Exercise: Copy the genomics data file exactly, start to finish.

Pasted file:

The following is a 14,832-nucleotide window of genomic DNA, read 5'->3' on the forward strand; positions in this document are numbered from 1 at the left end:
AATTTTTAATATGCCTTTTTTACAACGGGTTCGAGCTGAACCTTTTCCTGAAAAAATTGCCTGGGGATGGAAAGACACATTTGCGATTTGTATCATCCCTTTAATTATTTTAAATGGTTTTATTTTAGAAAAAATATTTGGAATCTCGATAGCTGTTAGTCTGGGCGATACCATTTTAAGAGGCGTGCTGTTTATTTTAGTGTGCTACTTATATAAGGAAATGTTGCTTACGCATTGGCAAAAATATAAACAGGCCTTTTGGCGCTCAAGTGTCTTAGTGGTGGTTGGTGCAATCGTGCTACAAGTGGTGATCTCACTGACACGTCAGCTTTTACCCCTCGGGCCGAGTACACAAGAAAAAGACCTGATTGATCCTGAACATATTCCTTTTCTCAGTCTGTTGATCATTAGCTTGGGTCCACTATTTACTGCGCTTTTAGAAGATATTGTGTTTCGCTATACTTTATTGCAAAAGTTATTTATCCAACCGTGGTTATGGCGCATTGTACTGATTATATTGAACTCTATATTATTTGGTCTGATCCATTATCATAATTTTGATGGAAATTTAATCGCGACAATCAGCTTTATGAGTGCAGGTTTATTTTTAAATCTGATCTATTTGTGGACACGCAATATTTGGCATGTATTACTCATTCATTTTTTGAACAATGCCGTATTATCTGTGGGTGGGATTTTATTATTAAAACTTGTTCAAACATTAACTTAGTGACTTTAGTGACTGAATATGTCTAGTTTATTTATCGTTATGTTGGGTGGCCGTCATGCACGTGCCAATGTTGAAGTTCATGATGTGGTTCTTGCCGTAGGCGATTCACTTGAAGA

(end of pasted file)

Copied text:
The following is a 14,832-nucleotide window of genomic DNA, read 5'->3' on the forward strand; positions in this document are numbered from 1 at the left end:
AATTTTTAATATGCCTTTTTTACAACGGGTTCGAGCTGAACCTTTTCCTGAAAAAATTGCCTGGGGATGGAAAGACACATTTGCGATTTGTATCATCCCTTTAATTATTTTAAATGGTTTTATTTTAGAAAAAATATTTGGAATCTCGATAGCTGTTAGTCTGGGCGATACCATTTTAAGAGGCGTGCTGTTTATTTTAGTGTGCTACTTATATAAGGAAATGTTGCTTACGCATTGGCAAAAATATAAACAGGCCTTTTGGCGCTCAAGTGTCTTAGTGGTGGTTGGTGCAATCGTGCTACAAGTGGTGATCTCACTGACACGTCAGCTTTTACCCCTCGGGCCGAGTACACAAGAAAAAGACCTGATTGATCCTGAACATATTCCTTTTCTCAGTCTGTTGATCATTAGCTTGGGTCCACTATTTACTGCGCTTTTAGAAGATATTGTGTTTCGCTATACTTTATTGCAAAAGTTATTTATCCAACCGTGGTTATGGCGCATTGTACTGATTATATTGAACTCTATATTATTTGGTCTGATCCATTATCATAATTTTGATGGAAATTTAATCGCGACAATCAGCTTTATGAGTGCAGGTTTATTTTTAAATCTGATCTATTTGTGGACACGCAATATTTGGCATGTATTACTCATTCATTTTTTGAACAATGCCGTATTATCTGTGGGTGGGATTTTATTATTAAAACTTGTTCAAACATTAACTTAGTGACTTTAGTGACTGAATATGTCTAGTTTATTTATCGTTATGTTGGGTGGCCGTCATGCACGTGCCAATGTTGAAGTTCATGATGTGGTTCTTGCCGTAGGCGATTCACTTGAAGA